IMF working paper on stock market channels incentivizing firms to decarbonize

December 01, 2022

In November 2022, JVI economists Laurent Millischer and Tatiana Evdokimova and JVI research assistant Oscar Fernandez have published an IMF working paper entitled “The Carrot and the Stock: In Search of Stock-Market Incentives for Decarbonization”. The paper aims to establish a link between carbon price changes and stock returns and to explore whether the relationship depends on a company’s carbon intensity. It contributes to the existing research on the topic, most of which does not cover the period since 2017, which saw a significant carbon price increase.

The project started a year ago and was inspired by the team’s work on the JVI course on Climate Change Economics. Laurent and Tatiana developed the workshops on carbon pricing and green finance and were interested in uncovering the synergies between carbon pricing and ESG data disclosure to foster green transition via financial market channels. The companies covered by the EU Emissions Trading System (ETS) - and thus involved in emission permits trading and obligatory emissions data disclosure already for a long time - seemed to be a very relevant sample for the analysis.

The first phase of the research project focused on the data collection. The team compiled a novel dataset on stock prices and carbon intensities of the European publicly traded companies covered by the EU ETS for the period between 2013 and 2021. The authors used the information about the corporate ownership structure to aggregate open access  ETS data at the level of publicly traded companies. The final sample consisted of 338 companies from 24 European countries and 23 industries. This is one of the largest samples used to date in the academic research to analyze the relationship between the carbon price and stock performance.

The initial data analysis showed that despite a sharp increase in the price of carbon since 2017, firms’ carbon-related costs remain relatively low. Most firms still spend less than 0.5% of their turnover  to buy emissions allowances. The electricity-generating companies, whose respective costs are on average around 3%, represent the main exception since, unlike companies from other sectors, they receive almost no allowances for free. 

The econometric analysis showed that the level of carbon costs (or a firm’s carbon intensity) affects the relationship between carbon price changes and stock returns. The stock market was found to discriminate against highly emissive firms in a context of increasingly stringent environmental regulations and rising carbon price.  In particular, the estimates showed that an increase in the carbon price is associated with a stock price decline for companies with carbon intensity above 1.8%. In other words, a 1% carbon price rise was found to drive a wedge of 0.14% between the stock of the dirtiest company from the sample (carbon intensity of 25%) and a zero-carbon intensity one. The established effect was particularly strong in the subsamples with high carbon intensity: concretely, in the electricity sector, during the recent period of a rapid carbon price increase, and in the countries with the highest carbon costs.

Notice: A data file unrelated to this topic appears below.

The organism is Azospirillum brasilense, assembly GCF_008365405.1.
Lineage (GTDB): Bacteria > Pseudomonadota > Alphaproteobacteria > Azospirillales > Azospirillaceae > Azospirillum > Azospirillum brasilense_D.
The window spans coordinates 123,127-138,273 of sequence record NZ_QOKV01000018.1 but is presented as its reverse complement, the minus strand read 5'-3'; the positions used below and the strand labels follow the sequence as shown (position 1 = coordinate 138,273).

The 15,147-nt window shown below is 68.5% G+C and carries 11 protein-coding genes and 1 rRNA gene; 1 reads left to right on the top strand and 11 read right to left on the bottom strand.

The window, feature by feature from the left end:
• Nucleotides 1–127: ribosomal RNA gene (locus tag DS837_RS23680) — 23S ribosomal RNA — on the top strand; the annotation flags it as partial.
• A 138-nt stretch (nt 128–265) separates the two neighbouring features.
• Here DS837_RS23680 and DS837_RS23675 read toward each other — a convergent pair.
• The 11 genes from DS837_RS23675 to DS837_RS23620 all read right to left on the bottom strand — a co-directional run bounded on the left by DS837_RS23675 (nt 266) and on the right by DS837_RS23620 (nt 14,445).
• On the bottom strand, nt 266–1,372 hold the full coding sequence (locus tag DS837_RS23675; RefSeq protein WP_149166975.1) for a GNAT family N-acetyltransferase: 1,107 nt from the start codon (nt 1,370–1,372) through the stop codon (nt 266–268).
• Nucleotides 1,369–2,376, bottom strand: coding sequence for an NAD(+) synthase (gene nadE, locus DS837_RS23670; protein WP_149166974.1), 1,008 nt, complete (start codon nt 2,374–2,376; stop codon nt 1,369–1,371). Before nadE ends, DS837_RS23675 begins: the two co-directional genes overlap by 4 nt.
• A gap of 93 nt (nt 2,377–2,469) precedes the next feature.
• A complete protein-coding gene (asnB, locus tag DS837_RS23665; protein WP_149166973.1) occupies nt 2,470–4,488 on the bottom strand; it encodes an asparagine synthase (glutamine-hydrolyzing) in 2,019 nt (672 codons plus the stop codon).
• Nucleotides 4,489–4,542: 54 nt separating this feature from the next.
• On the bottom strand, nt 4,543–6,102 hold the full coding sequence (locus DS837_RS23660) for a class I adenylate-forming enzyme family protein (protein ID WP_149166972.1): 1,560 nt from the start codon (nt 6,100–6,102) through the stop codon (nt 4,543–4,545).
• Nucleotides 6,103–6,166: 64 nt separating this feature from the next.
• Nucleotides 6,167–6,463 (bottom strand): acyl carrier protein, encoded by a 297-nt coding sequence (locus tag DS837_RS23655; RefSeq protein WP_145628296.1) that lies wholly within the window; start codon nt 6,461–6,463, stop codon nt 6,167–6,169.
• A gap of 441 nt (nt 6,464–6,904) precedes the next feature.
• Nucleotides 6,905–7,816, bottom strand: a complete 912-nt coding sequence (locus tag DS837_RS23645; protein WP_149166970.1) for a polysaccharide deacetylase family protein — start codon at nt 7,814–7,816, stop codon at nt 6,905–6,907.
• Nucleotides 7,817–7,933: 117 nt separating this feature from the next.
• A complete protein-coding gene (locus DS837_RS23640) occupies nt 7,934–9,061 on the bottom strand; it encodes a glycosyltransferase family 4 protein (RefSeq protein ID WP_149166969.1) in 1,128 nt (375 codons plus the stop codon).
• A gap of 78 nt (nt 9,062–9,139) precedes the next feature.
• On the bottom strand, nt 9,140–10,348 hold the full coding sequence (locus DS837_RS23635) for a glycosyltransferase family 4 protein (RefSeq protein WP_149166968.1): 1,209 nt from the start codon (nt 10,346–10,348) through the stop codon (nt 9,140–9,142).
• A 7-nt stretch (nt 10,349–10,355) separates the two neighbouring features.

Crucially, the results suggest that the markets price in the costs of purchased emissions allowances, while emissions covered by the allowances allocated to the firms for free do not affect the relationship between carbon prices and stock returns. In other words, stock markets do not seem to care about the overall level of firms’ emissions but only about their fraction that has a direct impact on firms’ profitability. These results suggest that simple ESG-related data disclosure is hardly enough to improve markets’ ability to channel funds towards more sustainable projects. 

The paper concludes with recommendations in favor of more ambitious carbon pricing policies, as they would strengthen the stock-market incentive channel for firms to decarbonize. Specifically, the authors argue for a continued gradual phasing out of free emissions allowances and a broadening of the EU ETS scope to other sectors. The modest magnitude of the carbon-price impact on stock prices suggests that the aggregate financial stability risk for stocks from higher carbon prices is limited at this stage.

Are you working on carbon pricing and its impacts on financial markets? Do reach out, Laurent ( and Tatiana ( would be happy to discuss.

Tatiana Evdokimova and Laurent Millischer, Economists, JVI

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